Australia goes for back-to-back rate cuts, keeps option for more

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AUSTRALIA executed its first back-to-back interest-rate cuts in seven years and left the door open for additional easing as policy makers attempt to support a slowing economy and try to rekindle dormant inflation.

Reserve Bank of Australia (RBA) Governor Philip Lowe lowered the key rate by a quarter-point to 1% on Tuesday as expected by money markets and most economists. He is due to address community leaders at an open-air dinner tonight in Darwin, where he is likely to flesh out his thinking on monetary policy and the agenda for the remainder of his visit to the north.

“The RBA hasn’t shut the door on more easing, but further rate cuts will be contingent upon a deviation in growth, labor market and inflation outcomes from the current set of forecasts,” said Sally Auld, a senior strategist for interest rates at JPMorgan Chase & Co. in Sydney who expects the cash rate to fall to 0.5% next year. “Still, this is a more dovish statement than we have usually seen after 50 basis points of easing from the RBA in recent years.”

Lowe’s second cut comes as global trade shows more signs of deteriorating, adding to headwinds constraining domestic demand as a slide in property prices discourages household spending. The Aussie dollar gained 0.2% to 69.77 US cents as of 4:08 p.m. Sydney time as futures traders boosted bets the RBA will cut at least once more, though they aren’t confident it will move again until November.

The resumption of trade talks between the US and China and signs that home prices are beginning to stabilize may provide Lowe room to pause as he waits for his monetary stimulus to flow through the economy. Yet the governor left his options open in the event further support is needed.

“The central scenario for the Australian economy remains reasonable, with growth around trend expected,” Lowe said in his post-meeting statement. “The board will continue to monitor developments in the labor market closely and adjust monetary policy if needed to support sustainable growth in the economy and the achievement of the inflation target over time.”

At an international level, manufacturing took another knock at the end of the second quarter, signaling a worsening economic growth outlook that could force the world’s major central banks into action. Investors are pricing in a Federal Reserve rate cut this month and Goldman Sachs Group Inc. says the European Central Bank will lower its deposit rate by 20 basis points and restart asset purchases in September.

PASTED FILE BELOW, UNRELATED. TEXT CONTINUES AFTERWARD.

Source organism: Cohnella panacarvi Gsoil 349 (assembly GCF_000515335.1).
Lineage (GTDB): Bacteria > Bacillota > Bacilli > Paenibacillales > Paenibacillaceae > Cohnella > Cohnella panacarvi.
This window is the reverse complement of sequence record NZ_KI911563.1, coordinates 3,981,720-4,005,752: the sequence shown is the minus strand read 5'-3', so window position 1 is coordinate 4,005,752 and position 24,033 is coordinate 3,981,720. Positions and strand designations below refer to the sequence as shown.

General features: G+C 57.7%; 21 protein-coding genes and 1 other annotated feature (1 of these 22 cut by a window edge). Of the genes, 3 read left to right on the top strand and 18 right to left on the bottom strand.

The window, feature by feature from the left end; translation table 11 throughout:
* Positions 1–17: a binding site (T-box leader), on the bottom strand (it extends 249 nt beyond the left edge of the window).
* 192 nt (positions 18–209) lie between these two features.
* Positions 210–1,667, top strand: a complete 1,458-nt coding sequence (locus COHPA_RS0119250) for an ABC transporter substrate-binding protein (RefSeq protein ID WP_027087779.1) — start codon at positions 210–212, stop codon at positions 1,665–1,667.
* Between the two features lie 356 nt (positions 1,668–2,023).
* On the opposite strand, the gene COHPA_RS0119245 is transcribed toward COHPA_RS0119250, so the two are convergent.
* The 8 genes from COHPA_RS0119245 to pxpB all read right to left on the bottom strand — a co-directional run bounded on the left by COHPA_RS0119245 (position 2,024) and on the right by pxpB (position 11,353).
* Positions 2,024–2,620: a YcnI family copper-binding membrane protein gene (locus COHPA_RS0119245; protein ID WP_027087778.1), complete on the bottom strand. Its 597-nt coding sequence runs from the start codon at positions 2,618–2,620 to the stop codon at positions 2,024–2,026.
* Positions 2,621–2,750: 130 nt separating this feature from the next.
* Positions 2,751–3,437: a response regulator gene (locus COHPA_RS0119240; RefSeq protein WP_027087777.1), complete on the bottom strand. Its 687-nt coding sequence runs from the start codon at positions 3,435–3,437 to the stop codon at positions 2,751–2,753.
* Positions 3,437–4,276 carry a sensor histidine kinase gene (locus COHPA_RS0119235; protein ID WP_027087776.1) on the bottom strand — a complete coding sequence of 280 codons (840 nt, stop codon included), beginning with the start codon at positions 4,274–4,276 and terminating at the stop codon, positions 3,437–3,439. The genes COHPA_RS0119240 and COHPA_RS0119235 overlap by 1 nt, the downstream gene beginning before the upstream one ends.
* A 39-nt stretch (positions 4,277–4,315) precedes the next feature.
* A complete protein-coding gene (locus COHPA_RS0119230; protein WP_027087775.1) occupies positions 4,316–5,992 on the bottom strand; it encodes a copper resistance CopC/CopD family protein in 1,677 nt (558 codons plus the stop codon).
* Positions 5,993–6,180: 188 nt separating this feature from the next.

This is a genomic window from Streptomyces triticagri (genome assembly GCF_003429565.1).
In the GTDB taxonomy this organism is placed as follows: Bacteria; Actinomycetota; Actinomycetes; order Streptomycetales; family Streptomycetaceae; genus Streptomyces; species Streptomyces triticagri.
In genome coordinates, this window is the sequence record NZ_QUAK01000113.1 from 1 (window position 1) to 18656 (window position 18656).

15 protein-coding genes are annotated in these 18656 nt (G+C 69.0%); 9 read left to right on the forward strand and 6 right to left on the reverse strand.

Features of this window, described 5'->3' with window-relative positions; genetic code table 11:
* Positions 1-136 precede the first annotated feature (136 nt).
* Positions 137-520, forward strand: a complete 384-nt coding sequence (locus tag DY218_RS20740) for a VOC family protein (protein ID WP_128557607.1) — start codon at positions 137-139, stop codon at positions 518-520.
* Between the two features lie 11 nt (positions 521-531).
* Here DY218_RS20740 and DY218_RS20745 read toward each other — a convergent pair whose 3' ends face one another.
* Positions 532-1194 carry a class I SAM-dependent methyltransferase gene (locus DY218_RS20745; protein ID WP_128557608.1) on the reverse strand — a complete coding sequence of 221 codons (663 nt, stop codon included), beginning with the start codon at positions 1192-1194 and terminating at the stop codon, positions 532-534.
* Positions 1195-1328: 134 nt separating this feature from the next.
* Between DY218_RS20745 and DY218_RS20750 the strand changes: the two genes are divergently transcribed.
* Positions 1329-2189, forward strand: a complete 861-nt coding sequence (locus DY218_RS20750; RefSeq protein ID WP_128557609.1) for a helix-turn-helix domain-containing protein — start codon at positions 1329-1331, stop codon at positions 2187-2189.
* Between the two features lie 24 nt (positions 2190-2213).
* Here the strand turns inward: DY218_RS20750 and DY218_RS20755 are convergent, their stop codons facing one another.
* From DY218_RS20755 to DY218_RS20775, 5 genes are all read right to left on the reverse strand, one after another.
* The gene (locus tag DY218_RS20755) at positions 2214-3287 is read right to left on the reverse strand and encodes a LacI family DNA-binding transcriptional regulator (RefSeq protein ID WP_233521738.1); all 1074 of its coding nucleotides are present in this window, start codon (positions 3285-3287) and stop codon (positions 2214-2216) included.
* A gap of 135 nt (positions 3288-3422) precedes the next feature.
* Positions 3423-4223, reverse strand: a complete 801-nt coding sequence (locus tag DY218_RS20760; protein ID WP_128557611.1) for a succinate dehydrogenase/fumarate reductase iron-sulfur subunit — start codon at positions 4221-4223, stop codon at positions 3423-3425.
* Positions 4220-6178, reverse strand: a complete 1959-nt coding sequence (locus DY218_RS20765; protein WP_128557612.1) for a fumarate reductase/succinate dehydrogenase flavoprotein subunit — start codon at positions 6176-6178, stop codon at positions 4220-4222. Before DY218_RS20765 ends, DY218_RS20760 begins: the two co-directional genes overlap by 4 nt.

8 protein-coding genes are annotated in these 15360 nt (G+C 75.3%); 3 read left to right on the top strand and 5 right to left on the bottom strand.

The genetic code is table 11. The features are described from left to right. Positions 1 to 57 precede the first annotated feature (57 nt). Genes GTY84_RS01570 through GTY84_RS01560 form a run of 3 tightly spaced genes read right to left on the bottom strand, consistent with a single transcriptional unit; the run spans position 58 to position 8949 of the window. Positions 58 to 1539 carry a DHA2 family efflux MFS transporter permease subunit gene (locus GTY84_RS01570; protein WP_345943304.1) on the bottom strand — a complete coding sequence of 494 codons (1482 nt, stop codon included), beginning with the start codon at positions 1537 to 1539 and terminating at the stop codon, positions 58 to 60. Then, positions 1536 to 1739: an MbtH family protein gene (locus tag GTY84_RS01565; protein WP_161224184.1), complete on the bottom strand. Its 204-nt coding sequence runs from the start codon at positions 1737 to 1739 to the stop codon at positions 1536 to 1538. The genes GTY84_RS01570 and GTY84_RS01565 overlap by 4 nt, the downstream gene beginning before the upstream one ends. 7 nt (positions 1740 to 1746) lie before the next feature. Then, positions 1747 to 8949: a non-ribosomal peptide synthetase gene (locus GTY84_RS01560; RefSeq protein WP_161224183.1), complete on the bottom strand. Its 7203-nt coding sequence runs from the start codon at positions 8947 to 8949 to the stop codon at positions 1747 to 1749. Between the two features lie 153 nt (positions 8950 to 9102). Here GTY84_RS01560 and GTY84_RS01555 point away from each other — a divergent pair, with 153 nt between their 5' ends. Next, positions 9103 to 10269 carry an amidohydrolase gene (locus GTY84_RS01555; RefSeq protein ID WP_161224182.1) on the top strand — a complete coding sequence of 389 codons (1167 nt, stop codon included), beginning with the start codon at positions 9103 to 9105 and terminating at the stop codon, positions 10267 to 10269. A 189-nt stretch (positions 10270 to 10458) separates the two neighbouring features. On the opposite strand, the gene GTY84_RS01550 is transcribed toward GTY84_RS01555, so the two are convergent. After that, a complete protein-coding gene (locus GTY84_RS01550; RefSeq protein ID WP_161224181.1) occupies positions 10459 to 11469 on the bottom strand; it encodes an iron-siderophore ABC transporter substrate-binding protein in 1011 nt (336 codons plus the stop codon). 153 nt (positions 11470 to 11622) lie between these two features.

“The persistent downside risks to the global economy combined with subdued inflation have led to expectations of easing of monetary policy by the major central banks,” Lowe acknowledged today. He last month warned that the likelihood of major jurisdictions easing monetary policy could limit the stimulus generated as not everyone can have a weaker currency.

At home, an easing of lending rules combined with the well-flagged prospect of rate cuts may have begun to encourage buyers back into the housing market, with Sydney property prices rising for the first time in almost two years in June. Along with Prime Minister Scott Morrison’s center-right government’s surprise re-election in May — on a platform of tax cuts — the short-term prospects look brighter.

Structural problems remain: the central bank needs annual growth of more than 2.75% in order to soak up spare capacity and drive down unemployment. Lowe has been urging the re-elected government to intensify infrastructure investment and initiate a new round of economic reform to try to lift the economy’s growth potential.

He has argued that the path to lower rates was cleared somewhat by the RBA estimating the new level at which unemployment lifts inflation is about 4.5%, down from the previous 5%.

Lowe is betting that if the jobless rate grinds lower, workers will eventually be emboldened to ask for larger pay rises and price pressures will then flow through to inflation. Price growth has largely stayed below the bottom of the central bank’s target inflation range of 2-3% for the past few years.

The economy Down Under has slowed in recent quarters and is on track for its weakest fiscal year since 1991.

“Consumption growth has been subdued, weighed down by a protracted period of low income growth and declining housing prices,” Lowe said. “Today’s decision to lower the cash rate will help make further inroads into the spare capacity in the economy. It will assist with faster progress in reducing unemployment and achieve more assured progress towards the inflation target.” — Bloomberg